Britons are also urged to consider the health and safety implications of hosting a private fireworks display.

Last year, research from Policy Expert revealed that insurance claims over Bonfire weekend were more than twice the monthly average, whereas a separate study suggests that Britons are more likely to sustain a fire-related injury in November than any other month.

Adam Powell of Policy Expert, said: “To ensure that you don’t ‘remember, remember the fifth of November’ for all the wrong reasons, it’s important to ensure you take care when using fireworks and lighting bonfires to prevent any nasty accidents”.

Dangerous overcrowding and “mass panic” incite health and safety investigation on Southern Rail network

Dangerous overcrowding and “mass panic in crowds” on the Southern Rail network have sparked a health and safety inquiry, the Association of British Commuters (ABC) has announced.

The regulator said it had been “inundated” with complaints, which had peaked during the summer’s strike action.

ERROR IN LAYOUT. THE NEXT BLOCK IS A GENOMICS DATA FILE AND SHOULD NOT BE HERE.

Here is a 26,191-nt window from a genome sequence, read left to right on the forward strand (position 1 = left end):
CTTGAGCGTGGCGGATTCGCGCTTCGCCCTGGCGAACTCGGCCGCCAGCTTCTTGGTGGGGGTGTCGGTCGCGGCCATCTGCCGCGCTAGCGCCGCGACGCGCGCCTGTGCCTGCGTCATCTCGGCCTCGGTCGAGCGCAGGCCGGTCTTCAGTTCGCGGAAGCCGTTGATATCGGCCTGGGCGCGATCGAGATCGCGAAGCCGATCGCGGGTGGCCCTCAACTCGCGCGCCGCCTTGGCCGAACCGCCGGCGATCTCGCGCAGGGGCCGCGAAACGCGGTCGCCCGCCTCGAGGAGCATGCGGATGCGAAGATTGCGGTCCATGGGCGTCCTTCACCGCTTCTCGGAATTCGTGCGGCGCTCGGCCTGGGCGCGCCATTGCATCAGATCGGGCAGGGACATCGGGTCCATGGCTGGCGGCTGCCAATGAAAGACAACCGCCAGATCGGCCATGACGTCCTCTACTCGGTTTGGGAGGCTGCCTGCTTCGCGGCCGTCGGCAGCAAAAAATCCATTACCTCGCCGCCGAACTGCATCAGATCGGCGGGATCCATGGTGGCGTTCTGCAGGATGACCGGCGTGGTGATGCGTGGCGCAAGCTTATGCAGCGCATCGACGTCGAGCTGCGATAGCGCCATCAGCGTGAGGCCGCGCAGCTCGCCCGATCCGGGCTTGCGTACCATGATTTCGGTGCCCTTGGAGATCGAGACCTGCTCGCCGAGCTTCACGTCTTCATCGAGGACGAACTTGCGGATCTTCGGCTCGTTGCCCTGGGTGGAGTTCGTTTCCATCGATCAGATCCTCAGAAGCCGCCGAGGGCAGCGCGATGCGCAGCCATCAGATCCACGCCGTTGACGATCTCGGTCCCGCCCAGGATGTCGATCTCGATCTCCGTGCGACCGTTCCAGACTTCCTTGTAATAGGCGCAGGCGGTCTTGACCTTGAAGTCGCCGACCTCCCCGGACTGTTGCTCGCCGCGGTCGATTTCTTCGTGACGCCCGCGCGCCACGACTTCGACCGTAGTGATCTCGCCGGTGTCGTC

It has asked the Department for Transport (DfT) if these risks “warranted termination of the franchise”.

Meanwhile, Southern Rail said its priority was the safety of passengers.

A spokesperson said the train line had deployed additional staff and queuing systems at the busiest stations on strike days “to manage passenger numbers”.

“When stations do get busy, such as in times of disruption, our staff’s priority is to ensure our passengers can get on and off trains safely – which sometimes necessitates holding passengers back from the platform.”

But ABC said it had spoken to the DfT asking whether it had conducted any risk analysis in the face of further strikes.

It cited incidents including “violence at Brighton station, dangerous overcrowding and mass panic in crowds, mass rushes along overcrowded platforms to board trains, and a child left abandoned on a platform”.

It added that there had been reports of “at least two” incidents of trains going through planned station stops without stopping.

The DfT said improving rail services for passengers was a priority.

Firms ordered to pay £214k after HSE investigation

A UK borehole drilling company and site owner have been ordered to collectively pay more than £214,000 over health and safety failings which led to an employee sustaining “life-changing injuries”.

Norwich-based TW Page and Son and North Walsham-based LF Papworth were sentenced on Monday 24 October at Norwich Crown Court, following an extensive investigation by the Health and Safety Executive (HSE), which “revealed that there was not a safe system of work at the site.”

A Court heard that a Mr Jon Howes suffered a “life-changing” electric shock at LF Papworth’s site in April 2014.